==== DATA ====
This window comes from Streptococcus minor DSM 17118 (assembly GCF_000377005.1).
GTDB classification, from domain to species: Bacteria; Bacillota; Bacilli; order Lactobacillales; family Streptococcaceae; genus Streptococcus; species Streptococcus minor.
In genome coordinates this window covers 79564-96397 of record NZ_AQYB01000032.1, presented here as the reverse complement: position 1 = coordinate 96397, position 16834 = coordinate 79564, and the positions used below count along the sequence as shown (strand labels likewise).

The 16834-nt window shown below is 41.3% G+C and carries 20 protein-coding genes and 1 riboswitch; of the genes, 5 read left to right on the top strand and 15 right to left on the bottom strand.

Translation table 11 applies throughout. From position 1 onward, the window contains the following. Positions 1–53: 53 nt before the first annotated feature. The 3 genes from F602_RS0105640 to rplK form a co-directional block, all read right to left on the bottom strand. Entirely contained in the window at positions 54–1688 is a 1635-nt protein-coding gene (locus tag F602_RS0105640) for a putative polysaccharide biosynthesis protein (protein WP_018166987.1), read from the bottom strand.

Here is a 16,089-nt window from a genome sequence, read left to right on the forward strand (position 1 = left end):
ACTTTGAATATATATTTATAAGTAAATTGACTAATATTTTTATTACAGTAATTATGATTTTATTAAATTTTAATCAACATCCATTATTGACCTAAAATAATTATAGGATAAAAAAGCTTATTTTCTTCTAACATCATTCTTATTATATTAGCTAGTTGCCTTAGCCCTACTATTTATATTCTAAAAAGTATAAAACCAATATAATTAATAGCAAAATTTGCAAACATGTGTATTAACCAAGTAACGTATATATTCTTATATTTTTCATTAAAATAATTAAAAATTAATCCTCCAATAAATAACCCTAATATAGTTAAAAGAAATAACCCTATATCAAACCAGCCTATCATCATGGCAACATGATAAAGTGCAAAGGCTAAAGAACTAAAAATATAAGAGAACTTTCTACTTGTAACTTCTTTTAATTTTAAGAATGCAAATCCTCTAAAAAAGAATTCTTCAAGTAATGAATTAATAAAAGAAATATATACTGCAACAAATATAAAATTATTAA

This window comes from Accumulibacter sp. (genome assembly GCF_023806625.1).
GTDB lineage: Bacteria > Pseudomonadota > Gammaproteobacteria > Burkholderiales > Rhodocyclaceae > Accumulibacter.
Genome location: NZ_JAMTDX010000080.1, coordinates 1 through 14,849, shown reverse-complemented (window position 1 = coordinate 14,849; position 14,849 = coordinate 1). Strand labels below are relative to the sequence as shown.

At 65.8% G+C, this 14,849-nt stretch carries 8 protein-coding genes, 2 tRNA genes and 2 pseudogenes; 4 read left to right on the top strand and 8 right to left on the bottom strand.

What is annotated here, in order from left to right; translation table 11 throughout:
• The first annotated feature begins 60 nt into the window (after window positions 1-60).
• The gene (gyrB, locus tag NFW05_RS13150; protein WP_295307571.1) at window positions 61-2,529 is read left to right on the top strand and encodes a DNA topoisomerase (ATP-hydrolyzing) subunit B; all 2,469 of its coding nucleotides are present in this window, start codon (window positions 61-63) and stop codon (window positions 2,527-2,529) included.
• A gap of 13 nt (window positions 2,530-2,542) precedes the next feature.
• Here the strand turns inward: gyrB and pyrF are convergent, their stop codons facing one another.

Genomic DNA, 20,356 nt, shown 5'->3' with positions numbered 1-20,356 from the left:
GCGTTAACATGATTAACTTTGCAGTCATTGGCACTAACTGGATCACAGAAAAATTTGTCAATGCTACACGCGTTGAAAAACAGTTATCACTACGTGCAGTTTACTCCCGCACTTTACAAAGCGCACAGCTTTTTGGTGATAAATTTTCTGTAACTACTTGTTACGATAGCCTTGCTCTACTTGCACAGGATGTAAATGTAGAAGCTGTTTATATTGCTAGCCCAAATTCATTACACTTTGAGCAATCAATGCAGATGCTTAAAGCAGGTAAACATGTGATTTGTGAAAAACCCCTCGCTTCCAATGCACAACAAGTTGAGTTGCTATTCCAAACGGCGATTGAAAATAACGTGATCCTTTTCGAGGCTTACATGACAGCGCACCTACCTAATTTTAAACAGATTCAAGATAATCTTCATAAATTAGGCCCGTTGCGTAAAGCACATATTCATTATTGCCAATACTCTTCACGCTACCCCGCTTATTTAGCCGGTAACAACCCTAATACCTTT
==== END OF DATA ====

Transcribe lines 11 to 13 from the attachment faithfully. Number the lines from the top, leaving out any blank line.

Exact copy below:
At 65.8% G+C, this 14,849-nt stretch carries 8 protein-coding genes, 2 tRNA genes and 2 pseudogenes; 4 read left to right on the top strand and 8 right to left on the bottom strand.

What is annotated here, in order from left to right; translation table 11 throughout:
• The first annotated feature begins 60 nt into the window (after window positions 1-60).